President Barack Obama could not have looked or sounded any more relaxed, cheerful and confident than he did during his hour-long news conference the day after an election that just as easily could have left him agitated, dejected and diffident.
Obama and the Democratic Party that looks to him for leadership, after all, had been beaten senseless, so to speak, as Republicans seized control of Congress, assorted governorships and myriad state and local offices all across America. The president didn’t use the word this time around but the drubbing Republicans gave Democrats on Nov., 5 was even worse than the “shellacking” Obama lamented after the 2010 mid-term elections.
Pundits were calling this year’s mid-term fireworks a “wave election,” whatever that is, and more or less wondering how the president could so much as get out of bed the morning after. But Obama didn’t seem flustered in the least.
“Obviously, Republicans had a good night,” he said, as if he were talking about losing a casual game of HORSE on the White House basketball court.
A good night? They brought home your head on a platter, Mr. President!
Some commentators saw his reaction as arrogance (does he think he’s not accountable to the voters?) while others assumed he was in denial (doesn’t he understand what just happened here?). To us, it looked like relief. The president’s demeanor was that of a man who’d had a great weight lifted from his shoulders.
And why not? Obama is now, officially, a lame duck. He will serve out the remaining two years of his presidency with both houses of Congress and for all practical purposes the nation’s political agenda controlled by the opposing party – and, perhaps more to the point, by politicians who loathe him and everything he stands for. How can anyone, he must be thinking, hold him responsible for anything that happens from this moment forward? The new villains in the Washington road show just might be the congressional majorities, who are even money to gridlock the government with the ongoing war between tea party and establishment Republicans. Will they even find enough common ground to pass some bills for the lame-duck president to veto? Stay tuned.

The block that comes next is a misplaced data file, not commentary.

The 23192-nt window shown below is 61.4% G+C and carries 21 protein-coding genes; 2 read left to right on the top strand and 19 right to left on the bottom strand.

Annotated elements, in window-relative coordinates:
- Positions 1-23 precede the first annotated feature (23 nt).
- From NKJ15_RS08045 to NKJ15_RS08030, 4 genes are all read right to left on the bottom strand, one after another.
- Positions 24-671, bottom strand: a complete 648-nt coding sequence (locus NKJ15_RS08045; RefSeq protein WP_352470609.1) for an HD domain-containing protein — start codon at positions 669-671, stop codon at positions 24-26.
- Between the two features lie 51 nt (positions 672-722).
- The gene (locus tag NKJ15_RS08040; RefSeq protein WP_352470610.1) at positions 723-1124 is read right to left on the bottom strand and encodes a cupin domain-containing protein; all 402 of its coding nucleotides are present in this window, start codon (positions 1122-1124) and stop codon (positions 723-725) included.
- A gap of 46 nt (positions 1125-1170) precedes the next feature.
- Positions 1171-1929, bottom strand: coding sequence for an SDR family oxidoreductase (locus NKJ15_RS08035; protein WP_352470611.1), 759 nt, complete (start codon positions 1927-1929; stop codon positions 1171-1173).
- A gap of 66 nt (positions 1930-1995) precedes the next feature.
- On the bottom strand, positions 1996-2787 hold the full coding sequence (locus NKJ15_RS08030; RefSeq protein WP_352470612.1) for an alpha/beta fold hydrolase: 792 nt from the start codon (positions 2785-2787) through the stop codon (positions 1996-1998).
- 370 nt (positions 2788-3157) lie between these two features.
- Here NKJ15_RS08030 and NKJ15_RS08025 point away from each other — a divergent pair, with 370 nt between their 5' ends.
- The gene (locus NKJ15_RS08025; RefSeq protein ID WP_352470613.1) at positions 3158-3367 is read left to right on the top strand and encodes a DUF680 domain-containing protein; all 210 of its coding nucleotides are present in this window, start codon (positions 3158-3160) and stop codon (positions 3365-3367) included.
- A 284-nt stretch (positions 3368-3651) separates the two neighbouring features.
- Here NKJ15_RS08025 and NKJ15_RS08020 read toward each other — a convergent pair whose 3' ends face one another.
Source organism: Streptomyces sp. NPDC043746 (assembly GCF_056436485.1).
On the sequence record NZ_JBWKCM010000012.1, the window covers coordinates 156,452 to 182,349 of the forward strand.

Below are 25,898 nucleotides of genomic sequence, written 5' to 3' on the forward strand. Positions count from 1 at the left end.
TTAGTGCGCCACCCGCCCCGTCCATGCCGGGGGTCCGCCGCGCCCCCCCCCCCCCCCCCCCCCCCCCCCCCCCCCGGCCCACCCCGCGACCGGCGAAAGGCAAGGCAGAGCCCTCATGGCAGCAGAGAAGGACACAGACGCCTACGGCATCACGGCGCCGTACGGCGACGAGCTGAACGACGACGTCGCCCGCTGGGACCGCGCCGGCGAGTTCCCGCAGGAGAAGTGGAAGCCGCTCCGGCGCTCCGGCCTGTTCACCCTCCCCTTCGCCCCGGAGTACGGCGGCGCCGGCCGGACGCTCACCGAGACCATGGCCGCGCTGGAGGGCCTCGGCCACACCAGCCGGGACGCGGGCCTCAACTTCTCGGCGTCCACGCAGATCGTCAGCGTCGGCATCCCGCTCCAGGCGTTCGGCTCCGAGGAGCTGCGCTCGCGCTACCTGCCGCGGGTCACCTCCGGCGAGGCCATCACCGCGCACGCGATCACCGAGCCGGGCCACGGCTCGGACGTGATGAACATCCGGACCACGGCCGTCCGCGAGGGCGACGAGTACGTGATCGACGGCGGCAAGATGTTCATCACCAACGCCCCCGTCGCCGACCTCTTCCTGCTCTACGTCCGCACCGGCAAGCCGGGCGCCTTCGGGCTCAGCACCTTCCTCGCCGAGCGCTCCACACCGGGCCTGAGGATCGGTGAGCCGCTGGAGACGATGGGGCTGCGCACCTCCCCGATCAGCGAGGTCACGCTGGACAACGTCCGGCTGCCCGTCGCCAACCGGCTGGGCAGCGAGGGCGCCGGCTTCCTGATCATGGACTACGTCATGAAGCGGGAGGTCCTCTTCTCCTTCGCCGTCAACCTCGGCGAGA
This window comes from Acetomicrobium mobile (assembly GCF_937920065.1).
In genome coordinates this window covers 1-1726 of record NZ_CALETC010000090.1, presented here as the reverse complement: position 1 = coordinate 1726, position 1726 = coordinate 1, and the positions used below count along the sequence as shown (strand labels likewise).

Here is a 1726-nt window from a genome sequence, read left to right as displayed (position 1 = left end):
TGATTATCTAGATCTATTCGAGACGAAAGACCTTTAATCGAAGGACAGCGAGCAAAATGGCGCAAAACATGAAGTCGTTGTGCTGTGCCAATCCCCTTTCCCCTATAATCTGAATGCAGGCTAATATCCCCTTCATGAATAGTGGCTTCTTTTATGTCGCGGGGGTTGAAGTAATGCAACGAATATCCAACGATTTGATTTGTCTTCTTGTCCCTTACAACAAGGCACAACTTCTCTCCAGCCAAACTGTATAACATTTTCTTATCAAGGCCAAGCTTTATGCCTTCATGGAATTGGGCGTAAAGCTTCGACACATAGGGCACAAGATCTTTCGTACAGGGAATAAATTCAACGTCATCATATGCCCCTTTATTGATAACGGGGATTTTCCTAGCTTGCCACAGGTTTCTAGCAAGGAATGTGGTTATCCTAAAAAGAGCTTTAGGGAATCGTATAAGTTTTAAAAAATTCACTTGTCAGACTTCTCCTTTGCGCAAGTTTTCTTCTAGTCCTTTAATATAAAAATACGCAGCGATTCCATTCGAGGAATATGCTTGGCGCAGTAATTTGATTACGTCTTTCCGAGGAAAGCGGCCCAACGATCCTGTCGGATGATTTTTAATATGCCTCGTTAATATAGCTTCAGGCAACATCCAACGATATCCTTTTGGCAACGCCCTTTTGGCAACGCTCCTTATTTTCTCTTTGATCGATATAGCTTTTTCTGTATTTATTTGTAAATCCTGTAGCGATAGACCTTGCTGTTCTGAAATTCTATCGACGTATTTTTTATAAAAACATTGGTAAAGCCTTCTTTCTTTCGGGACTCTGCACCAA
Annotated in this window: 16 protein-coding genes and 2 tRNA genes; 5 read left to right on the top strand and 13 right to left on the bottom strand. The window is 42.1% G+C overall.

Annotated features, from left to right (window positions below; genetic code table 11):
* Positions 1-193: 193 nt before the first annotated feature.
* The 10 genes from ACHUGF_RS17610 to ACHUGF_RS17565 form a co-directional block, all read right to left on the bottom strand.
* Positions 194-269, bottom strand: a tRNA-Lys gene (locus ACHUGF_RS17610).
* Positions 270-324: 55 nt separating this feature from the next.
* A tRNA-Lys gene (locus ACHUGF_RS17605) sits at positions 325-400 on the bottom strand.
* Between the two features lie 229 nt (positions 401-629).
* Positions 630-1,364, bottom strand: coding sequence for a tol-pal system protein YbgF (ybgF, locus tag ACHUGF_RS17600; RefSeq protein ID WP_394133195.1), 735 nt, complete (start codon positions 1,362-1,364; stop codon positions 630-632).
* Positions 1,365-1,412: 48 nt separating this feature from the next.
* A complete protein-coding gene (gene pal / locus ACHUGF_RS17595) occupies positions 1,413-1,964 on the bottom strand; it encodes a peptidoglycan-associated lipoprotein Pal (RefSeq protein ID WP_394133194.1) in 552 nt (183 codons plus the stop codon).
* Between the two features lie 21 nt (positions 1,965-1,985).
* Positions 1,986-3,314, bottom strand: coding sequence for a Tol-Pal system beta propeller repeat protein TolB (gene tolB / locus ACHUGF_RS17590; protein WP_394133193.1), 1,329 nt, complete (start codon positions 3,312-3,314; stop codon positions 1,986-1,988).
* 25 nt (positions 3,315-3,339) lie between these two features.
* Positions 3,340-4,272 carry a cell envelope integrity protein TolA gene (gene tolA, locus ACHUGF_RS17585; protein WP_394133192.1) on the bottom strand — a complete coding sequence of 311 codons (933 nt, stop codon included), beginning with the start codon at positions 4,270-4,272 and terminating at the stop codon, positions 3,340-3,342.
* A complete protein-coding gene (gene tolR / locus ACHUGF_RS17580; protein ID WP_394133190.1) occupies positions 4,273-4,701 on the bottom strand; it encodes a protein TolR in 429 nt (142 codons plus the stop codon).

Talking about shellackings … Could any Democrat have fared worse than Fort Worth’s own Wendy Davis in the non-contest that the Texas gubernatorial election turned out be? We opined early on that Davis was not ready for prime time – not qualified to run for governor much less be governor – and, sadly, she proved us right.
From the day her over-hyped filibuster against abortion restrictions thrust her onto the national stage, Davis never gave voters a plausible rationale for her candidacy. Her campaign was relentlessly negative, even mean-spirited, and hopelessly ineffective. If Democrats truly want to become competitive in the Lone Star State, they’ll need stronger candidates than Davis – and better ideas than the liberal cliches they offered in 2014.
And now for the really good news … Fort Worth voters overwhelmingly approved three ballot propositions authorizing user fees to help finance a long-discussed and much-needed multipurpose arena in the city’s Cultural District. Although some opposition surfaced in the waning days of the campaign, approval of the project was never in doubt – proving that Fort Worth taxpayers will always say yes to a good idea that is presented in a reasonable and straightforward way.